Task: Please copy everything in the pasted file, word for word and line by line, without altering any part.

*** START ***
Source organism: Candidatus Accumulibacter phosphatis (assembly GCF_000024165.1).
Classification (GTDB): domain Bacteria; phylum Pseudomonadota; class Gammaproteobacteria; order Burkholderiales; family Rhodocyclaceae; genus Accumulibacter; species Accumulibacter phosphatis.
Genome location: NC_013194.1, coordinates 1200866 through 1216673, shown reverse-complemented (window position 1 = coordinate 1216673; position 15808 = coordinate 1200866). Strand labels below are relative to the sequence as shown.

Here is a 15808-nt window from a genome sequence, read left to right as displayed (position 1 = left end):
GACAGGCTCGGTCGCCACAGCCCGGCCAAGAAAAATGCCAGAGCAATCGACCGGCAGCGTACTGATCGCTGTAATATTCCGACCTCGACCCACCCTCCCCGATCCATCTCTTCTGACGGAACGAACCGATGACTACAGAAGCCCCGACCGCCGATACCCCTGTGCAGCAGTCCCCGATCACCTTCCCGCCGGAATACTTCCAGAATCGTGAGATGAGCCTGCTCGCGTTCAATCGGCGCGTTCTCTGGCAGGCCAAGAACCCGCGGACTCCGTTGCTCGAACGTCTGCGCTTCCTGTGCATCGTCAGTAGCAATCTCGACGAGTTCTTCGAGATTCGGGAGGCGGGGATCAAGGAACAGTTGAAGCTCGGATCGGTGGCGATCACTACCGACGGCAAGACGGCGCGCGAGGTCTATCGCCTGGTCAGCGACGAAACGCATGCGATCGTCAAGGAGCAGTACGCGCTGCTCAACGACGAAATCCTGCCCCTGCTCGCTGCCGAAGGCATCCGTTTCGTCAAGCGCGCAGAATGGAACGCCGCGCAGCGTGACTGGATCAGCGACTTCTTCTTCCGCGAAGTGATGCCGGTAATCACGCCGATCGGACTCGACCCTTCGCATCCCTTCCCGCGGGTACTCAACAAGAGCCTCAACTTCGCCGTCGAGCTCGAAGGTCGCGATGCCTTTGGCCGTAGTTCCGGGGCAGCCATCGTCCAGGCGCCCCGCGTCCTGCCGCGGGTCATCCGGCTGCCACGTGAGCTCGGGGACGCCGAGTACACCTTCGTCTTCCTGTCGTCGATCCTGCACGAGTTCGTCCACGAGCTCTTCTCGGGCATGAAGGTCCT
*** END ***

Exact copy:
Source organism: Candidatus Accumulibacter phosphatis (assembly GCF_000024165.1).
Classification (GTDB): domain Bacteria; phylum Pseudomonadota; class Gammaproteobacteria; order Burkholderiales; family Rhodocyclaceae; genus Accumulibacter; species Accumulibacter phosphatis.
Genome location: NC_013194.1, coordinates 1200866 through 1216673, shown reverse-complemented (window position 1 = coordinate 1216673; position 15808 = coordinate 1200866). Strand labels below are relative to the sequence as shown.

Here is a 15808-nt window from a genome sequence, read left to right as displayed (position 1 = left end):
GACAGGCTCGGTCGCCACAGCCCGGCCAAGAAAAATGCCAGAGCAATCGACCGGCAGCGTACTGATCGCTGTAATATTCCGACCTCGACCCACCCTCCCCGATCCATCTCTTCTGACGGAACGAACCGATGACTACAGAAGCCCCGACCGCCGATACCCCTGTGCAGCAGTCCCCGATCACCTTCCCGCCGGAATACTTCCAGAATCGTGAGATGAGCCTGCTCGCGTTCAATCGGCGCGTTCTCTGGCAGGCCAAGAACCCGCGGACTCCGTTGCTCGAACGTCTGCGCTTCCTGTGCATCGTCAGTAGCAATCTCGACGAGTTCTTCGAGATTCGGGAGGCGGGGATCAAGGAACAGTTGAAGCTCGGATCGGTGGCGATCACTACCGACGGCAAGACGGCGCGCGAGGTCTATCGCCTGGTCAGCGACGAAACGCATGCGATCGTCAAGGAGCAGTACGCGCTGCTCAACGACGAAATCCTGCCCCTGCTCGCTGCCGAAGGCATCCGTTTCGTCAAGCGCGCAGAATGGAACGCCGCGCAGCGTGACTGGATCAGCGACTTCTTCTTCCGCGAAGTGATGCCGGTAATCACGCCGATCGGACTCGACCCTTCGCATCCCTTCCCGCGGGTACTCAACAAGAGCCTCAACTTCGCCGTCGAGCTCGAAGGTCGCGATGCCTTTGGCCGTAGTTCCGGGGCAGCCATCGTCCAGGCGCCCCGCGTCCTGCCGCGGGTCATCCGGCTGCCACGTGAGCTCGGGGACGCCGAGTACACCTTCGTCTTCCTGTCGTCGATCCTGCACGAGTTCGTCCACGAGCTCTTCTCGGGCATGAAGGTCCT